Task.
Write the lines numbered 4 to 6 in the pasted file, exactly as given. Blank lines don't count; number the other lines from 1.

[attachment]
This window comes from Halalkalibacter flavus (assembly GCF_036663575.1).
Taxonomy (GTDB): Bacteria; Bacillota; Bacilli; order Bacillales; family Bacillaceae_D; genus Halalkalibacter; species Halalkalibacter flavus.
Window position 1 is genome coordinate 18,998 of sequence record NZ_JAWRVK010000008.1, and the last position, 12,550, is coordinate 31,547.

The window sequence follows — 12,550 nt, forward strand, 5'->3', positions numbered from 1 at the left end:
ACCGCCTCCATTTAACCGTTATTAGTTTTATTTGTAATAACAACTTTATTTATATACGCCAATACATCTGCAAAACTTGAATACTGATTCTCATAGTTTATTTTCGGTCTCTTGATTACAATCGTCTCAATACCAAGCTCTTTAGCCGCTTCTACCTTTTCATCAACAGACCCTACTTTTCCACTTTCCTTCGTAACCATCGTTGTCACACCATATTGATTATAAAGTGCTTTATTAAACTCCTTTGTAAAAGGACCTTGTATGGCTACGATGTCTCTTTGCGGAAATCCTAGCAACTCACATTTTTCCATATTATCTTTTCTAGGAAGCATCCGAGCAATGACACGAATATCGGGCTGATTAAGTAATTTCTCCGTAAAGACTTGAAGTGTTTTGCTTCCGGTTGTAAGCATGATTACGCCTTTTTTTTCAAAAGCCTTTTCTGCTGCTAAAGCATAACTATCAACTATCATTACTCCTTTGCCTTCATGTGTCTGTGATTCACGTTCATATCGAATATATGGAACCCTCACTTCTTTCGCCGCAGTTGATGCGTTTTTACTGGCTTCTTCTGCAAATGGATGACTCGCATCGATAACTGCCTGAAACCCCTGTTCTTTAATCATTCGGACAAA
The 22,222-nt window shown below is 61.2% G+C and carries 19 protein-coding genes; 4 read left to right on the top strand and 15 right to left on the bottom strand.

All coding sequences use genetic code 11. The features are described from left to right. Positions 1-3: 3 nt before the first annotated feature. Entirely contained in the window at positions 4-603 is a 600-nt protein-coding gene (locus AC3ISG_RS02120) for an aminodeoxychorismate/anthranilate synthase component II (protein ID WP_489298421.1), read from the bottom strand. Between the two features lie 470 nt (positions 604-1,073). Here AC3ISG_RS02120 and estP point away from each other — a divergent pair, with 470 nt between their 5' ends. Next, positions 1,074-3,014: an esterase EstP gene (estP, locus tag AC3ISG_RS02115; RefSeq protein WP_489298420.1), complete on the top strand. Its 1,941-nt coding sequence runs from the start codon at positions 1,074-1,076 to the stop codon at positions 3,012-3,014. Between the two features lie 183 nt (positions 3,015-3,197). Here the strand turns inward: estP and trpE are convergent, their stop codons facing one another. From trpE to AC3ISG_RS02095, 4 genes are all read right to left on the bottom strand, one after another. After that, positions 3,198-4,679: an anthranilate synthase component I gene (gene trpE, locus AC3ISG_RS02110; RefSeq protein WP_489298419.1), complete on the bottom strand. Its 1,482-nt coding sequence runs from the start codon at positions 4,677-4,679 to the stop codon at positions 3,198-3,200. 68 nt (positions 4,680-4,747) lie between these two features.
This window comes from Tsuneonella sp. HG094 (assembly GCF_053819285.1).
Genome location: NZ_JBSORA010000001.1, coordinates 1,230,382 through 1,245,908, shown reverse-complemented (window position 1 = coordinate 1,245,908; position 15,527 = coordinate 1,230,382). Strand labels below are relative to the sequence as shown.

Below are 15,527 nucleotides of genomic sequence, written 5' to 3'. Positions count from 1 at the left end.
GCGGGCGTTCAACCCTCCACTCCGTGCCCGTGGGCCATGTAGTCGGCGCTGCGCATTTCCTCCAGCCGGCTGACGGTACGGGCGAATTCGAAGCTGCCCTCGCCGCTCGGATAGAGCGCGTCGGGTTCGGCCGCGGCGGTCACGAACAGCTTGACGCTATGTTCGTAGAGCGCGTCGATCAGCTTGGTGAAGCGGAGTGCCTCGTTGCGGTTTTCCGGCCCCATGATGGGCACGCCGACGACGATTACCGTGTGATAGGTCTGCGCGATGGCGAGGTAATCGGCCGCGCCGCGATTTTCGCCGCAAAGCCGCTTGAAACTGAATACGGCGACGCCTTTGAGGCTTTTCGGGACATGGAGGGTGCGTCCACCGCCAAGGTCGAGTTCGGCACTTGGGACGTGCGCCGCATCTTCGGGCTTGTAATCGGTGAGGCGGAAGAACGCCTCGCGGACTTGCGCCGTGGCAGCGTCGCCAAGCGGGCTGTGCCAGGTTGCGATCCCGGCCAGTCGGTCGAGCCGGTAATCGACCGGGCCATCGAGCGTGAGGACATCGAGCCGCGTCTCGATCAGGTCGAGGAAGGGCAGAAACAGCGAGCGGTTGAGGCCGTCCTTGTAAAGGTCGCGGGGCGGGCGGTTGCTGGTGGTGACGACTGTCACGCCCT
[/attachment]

The window sequence follows — 12,550 nt, forward strand, 5'->3', positions numbered from 1 at the left end:
ACCGCCTCCATTTAACCGTTATTAGTTTTATTTGTAATAACAACTTTATTTATATACGCCAATACATCTGCAAAACTTGAATACTGATTCTCATAGTTTATTTTCGGTCTCTTGATTACAATCGTCTCAATACCAAGCTCTTTAGCCGCTTCTACCTTTTCATCAACAGACCCTACTTTTCCACTTTCCTTCGTAACCATCGTTGTCACACCATATTGATTATAAAGTGCTTTATTAAACTCCTTTGTAAAAGGACCTTGTATGGCTACGATGTCTCTTTGCGGAAATCCTAGCAACTCACATTTTTCCATATTATCTTTTCTAGGAAGCATCCGAGCAATGACACGAATATCGGGCTGATTAAGTAATTTCTCCGTAAAGACTTGAAGTGTTTTGCTTCCGGTTGTAAGCATGATTACGCCTTTTTTTTCAAAAGCCTTTTCTGCTGCTAAAGCATAACTATCAACTATCATTACTCCTTTGCCTTCATGTGTCTGTGATTCACGTTCATATCGAATATATGGAACCCTCACTTCTTTCGCCGCAGTTGATGCGTTTTTACTGGCTTCTTCTGCAAATGGATGACTCGCATCGATAACTGCCTGAAACCCCTGTTCTTTAATCATTCGGACAAA
The 22,222-nt window shown below is 61.2% G+C and carries 19 protein-coding genes; 4 read left to right on the top strand and 15 right to left on the bottom strand.